1. Shawn's situation is extremely complicated. It's not something a stranger should pass judgment on. He's an amazing person-- independant, brilliant, personable, resourceful-- who doesn't happen to like school. Eliot Weiss, his coach at Murrow, is a great guy who is doing everything he can to help Shawn. And as teachers, what are we going to say to a kid like this: "You aren't on the honor roll, so I'm not teaching you?" Maybe school just isn't for Shawn; it isn't for everyone. That doesn't mean he should be denied a positive experience like chess.

2. More importantly, Shawn is a minor: a 16 year old kid. It's both unethical and mean to attack him on a blog. He's not posting here; he's not a celebrity; he's not looking for attention. His life should not be up for public consumption/attack.

Elizabeth Vicary

In re: chess and scholastic ability. Newsweek has just published its list of the 1200 best high schools in the country. Interestingly enough, they isolate from their normal list a group of schools that are so competitive as to be in an elite class by themselves. Some of the names here are immediately familiar. They include Bronx High School of Science, Hunter College High School and Stuyvesant, all of whom has frequently fielded chess teams in the Nationals. Their list includes:

Bronx High School of Science—New York: Ethnically and economically diverse; specializing in science and math.

Gretchen Whitney—Cerritos, CA: Award-winning school with special emphasis on college admissions.

High Technology—Lincroft, NJ: Takes top students from over 55 NJ districts.

Hunter College—New York: Highly competitive, affiliated with the City University of New York system.

Illinois Mathematics and Science Academy—Aurora: State-run, 10th to 12th-grade school that counts the founders of Netscape, PayPal and YouTube among its alumni.

Louisiana School for Math, Science and the Arts—Natchitoches: Two-year competitive school, adding a sophomore class in August.

North Carolina School of Science and Mathematics—Durham: In July will become a full constituent of the UNC system.

Stuyvesant, New York: One of the most competitive public high schools in New York City; average student SAT score is above 1400.

Thomas Jefferson High School for Science and Technology—Alexandria, VA. Fairfax County businesses and schools work together on curriculum.

Of course, this list is by no means exhaustive. It's just representative.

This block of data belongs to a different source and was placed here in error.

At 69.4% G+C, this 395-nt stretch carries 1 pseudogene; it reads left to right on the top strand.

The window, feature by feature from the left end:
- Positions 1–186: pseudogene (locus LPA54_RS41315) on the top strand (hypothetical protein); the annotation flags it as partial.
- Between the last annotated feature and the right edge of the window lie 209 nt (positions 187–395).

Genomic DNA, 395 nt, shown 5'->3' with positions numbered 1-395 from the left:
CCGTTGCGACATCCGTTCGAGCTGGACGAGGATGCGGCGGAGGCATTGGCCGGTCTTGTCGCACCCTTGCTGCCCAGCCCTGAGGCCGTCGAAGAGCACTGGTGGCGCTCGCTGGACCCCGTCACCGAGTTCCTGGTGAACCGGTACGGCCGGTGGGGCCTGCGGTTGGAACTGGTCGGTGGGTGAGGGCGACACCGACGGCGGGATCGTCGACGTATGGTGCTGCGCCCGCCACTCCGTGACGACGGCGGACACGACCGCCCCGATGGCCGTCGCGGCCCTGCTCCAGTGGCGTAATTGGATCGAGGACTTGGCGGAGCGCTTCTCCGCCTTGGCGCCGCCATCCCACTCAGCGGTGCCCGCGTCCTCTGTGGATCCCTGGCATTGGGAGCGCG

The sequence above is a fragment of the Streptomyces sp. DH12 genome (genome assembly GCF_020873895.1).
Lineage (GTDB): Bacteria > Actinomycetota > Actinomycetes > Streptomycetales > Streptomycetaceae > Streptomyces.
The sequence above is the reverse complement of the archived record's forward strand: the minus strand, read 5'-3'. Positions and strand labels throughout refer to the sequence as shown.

I guess that if you are reading this blog, you enjoy or have enjoyed chess, and have a feeling that it improved your mental faculties - memory, analysis, vision, planning for example.
What is harder to calculate is the cost of focussing on chess, and the opportunity-cost of not doing something else, like playing football with colleagues in a team.
I am concerned whenever I see parents imposing their ambitions on their children: 'Chess Moms' who see the world through a Chess Lens are in this category. Millfield School seems to be supporting excellence in its usual way, which is perhaps different.
I guess I was lucky: my parents encouraged my enthusiasms which fortunately never became obsessions. I was never force-fed schoolwork, music, chess or anything. I do feel sorry for children who did not choose their parents as well.

I noted that the only post (at present) to the online story of I.S. 318's victory over Murrow was from Murrow's coach Eliot Weiss. While offering some praise to I.S. 318 triumph, Weiss seems most anxious to be sure that everyone knows that this wasn't his best players in this contest. Man, back off the petty excuses. If you can't stand to lose with the team available to you at the time, then don't field a team.

Chess I think gets the attention of nerds (sci-fi people) but I think chess's best asset is that at the intermediate and high school level there are no intramural sports or sports clubs but there is a chess club that can count as an extracurricular activity which colleges like applicants to have on their application. I mean I don't believe the amount of chess scholarships will rival sports scholarships so I don't think chess scholarships will attract people to chess. Once a school's chess program gets big then it'll be easy for it to recruit new members within the school. I think a selling point ought to be that you can put it on your college resume (for better or worse chess still has the reputation as a game that a smart, college-material person plays) and chess clubs should emphasize this.

Here is a brief internet story about the National High School championship back in 1971. It was written by Steve Imitt of the New York Star, who compiled a history of this tournament from its inception in 1969 to the present day.

Some of the names mentioned here will immediately be familiar to anyone who hangs out on this website.